In Maines et al v. Last Chance Funding, Inc. d/b/a The LCF Group et al, 2018 WL 4558408 (E.D.N.Y. Sept. 25, 2018), the court clarified the standard for imposing liability on individual defendants under the New York State Human Rights Law (NYSHRL), N.Y. Executive Law § 290 et seq.
The statute, explained the court,
provides for the imposition of liability on individual defendants under two of its provisions: §§ 296(1) and 296(6). “Individual liability under § 296(1) … is limited to individuals with ownership interest or supervisors, who themselves have the authority to hire and fire employees.” Craddock v. Little Flower Children & Family Servs. of New York, No. 12-CV-5062(JS)(GRB), 2016 WL 755631, at *14 (E.D.N.Y. Feb. 25, 2016) (quoting Hubbard v. No Parking Today, Inc., No. 08-CV-7228, 2010 WL 3835034, at *10 (S.D.N.Y. Sept. 22, 2010)). Section 296(6) of the NYSHRL attaches individual liability to “aiding and abetting” § 296(1)(a) violations.” Id. (quoting N.Y. Exec. Law § 296(6)). The Second Circuit has construed Section 296(6) to extend to a co-worker who “ ‘actually participate[ ] in the conduct giving rise to a discrimination claim’ … even though that co-worker lacked the authority to either hire or fire the plaintiff.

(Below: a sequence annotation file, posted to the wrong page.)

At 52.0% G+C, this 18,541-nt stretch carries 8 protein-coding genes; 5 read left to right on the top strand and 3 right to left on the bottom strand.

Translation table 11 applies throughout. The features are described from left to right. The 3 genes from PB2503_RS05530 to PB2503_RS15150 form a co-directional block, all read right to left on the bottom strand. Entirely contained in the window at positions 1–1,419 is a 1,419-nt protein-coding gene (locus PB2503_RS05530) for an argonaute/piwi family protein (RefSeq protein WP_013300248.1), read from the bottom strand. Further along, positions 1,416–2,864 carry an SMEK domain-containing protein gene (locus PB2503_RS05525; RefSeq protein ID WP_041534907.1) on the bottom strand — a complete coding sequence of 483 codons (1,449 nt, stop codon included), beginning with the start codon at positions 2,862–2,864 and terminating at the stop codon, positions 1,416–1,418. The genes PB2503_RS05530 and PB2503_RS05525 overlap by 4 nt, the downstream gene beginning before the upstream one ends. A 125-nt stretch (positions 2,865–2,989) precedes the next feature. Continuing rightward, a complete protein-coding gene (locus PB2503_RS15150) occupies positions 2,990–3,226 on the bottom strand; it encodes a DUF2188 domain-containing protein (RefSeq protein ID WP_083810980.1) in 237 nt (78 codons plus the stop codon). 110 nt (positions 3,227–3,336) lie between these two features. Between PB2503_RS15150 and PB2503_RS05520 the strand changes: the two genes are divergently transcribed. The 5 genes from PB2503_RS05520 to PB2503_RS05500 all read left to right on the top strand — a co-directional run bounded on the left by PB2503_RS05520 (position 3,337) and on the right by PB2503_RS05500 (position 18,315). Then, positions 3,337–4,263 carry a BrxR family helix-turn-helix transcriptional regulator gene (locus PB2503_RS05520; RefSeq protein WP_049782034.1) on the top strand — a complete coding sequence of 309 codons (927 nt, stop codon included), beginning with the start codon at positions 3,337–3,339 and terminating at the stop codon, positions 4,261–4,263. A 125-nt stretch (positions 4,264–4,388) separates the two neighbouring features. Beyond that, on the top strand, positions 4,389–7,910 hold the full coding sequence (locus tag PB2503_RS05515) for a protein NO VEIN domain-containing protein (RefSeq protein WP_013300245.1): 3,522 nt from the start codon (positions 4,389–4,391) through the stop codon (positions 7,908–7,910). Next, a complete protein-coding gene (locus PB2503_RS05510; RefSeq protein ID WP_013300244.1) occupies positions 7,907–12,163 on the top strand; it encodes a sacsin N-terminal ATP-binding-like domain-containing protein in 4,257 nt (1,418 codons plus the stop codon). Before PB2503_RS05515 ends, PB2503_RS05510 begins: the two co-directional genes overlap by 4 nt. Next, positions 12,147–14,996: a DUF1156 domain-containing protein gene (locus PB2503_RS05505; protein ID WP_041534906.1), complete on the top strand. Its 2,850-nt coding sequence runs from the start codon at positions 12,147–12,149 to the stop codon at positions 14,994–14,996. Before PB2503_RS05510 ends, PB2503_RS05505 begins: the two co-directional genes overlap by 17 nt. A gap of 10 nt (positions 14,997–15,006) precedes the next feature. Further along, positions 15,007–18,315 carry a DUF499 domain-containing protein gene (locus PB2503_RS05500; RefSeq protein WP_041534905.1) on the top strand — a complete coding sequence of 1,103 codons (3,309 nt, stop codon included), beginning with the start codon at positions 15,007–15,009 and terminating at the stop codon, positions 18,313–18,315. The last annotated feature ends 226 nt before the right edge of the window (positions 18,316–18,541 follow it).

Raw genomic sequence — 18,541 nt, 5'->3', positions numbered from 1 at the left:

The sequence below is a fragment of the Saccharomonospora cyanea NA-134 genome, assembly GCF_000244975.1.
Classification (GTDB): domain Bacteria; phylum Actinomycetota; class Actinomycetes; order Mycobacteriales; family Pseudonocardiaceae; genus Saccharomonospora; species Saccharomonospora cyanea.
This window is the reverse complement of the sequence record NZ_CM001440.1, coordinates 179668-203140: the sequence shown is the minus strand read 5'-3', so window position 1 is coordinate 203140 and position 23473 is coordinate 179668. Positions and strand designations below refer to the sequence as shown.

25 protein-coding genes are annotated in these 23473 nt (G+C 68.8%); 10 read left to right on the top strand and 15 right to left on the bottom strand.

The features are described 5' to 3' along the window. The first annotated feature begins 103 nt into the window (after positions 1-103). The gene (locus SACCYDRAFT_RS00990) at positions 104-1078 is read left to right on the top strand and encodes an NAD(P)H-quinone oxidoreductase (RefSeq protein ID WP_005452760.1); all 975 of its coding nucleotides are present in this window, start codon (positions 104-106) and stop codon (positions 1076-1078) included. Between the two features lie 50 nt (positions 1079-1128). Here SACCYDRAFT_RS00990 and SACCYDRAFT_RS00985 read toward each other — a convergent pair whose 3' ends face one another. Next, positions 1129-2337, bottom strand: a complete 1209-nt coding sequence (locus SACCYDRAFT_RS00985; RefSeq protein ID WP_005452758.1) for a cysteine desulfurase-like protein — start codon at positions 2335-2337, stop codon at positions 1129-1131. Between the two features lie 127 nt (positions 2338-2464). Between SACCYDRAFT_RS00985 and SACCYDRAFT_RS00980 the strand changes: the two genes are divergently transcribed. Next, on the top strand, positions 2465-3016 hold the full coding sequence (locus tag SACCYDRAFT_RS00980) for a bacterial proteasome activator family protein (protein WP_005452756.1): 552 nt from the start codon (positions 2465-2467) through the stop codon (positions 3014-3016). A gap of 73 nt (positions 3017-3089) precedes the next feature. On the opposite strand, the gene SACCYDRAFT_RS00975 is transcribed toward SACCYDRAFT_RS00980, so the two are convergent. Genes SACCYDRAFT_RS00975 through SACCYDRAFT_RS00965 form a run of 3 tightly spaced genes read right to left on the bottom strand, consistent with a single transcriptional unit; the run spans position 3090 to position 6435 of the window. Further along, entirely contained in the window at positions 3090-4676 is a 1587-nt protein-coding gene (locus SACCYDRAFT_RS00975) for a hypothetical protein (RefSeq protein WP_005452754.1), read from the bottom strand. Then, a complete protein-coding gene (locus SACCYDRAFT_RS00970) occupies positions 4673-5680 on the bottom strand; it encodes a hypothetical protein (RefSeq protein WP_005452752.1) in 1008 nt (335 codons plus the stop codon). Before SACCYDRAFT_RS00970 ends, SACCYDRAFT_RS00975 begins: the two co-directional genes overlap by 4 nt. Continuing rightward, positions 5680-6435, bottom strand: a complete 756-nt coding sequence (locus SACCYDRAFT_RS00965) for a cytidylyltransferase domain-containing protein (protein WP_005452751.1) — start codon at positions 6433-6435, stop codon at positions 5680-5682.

Here, plaintiffs’ proposed amended complaint “contains facts creating a reasonable inference that [two individuals] satisfy both prongs.” Specifically, with respect to section 296(1), the complaint alleges that both “were involved in the promotion, demotion, hiring, and firing of individuals.” The complaint, and emails it references, “specifically mention [them] as individuals involved in the termination of [plaintiff].”
As for the “aiding and abetting” section, the complaint “alleges that [one of the individuals] made some of the discriminatory remarks underlying the surviving hostile work environment and wrongful termination claims … and that [the other] was Director of Operations, and involved in personnel decisions which’s unequal application underlie the hostile work environment claims.” As such, held the court, the complaint “creates a plausible inference that [the two individuals] were supervisors with the authority to fire or hire, and that they actually participated in the relevant discrimination.”
For the same reasons, the court also held that the proposed complaint also sufficiently alleged individual liability under 42 U.S.C. 1981.